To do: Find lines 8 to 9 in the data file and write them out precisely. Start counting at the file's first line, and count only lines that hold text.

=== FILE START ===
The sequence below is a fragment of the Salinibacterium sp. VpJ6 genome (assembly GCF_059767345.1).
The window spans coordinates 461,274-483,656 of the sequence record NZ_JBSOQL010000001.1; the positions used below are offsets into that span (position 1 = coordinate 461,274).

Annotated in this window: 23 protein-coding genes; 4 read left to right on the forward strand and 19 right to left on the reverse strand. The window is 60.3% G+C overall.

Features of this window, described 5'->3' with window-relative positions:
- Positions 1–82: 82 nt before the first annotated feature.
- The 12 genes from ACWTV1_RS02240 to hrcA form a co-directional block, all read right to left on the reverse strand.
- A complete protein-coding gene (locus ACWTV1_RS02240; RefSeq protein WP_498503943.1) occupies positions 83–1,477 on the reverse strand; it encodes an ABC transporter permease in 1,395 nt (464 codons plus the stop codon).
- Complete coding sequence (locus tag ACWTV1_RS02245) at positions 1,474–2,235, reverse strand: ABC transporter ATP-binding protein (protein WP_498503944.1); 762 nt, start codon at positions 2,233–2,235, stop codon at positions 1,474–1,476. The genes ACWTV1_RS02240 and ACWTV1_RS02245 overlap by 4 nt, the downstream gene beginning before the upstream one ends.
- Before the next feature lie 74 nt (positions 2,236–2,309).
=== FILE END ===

- Complete coding sequence (locus tag ACWTV1_RS02245) at positions 1,474–2,235, reverse strand: ABC transporter ATP-binding protein (protein WP_498503944.1); 762 nt, start codon at positions 2,233–2,235, stop codon at positions 1,474–1,476. The genes ACWTV1_RS02240 and ACWTV1_RS02245 overlap by 4 nt, the downstream gene beginning before the upstream one ends.
- Before the next feature lie 74 nt (positions 2,236–2,309).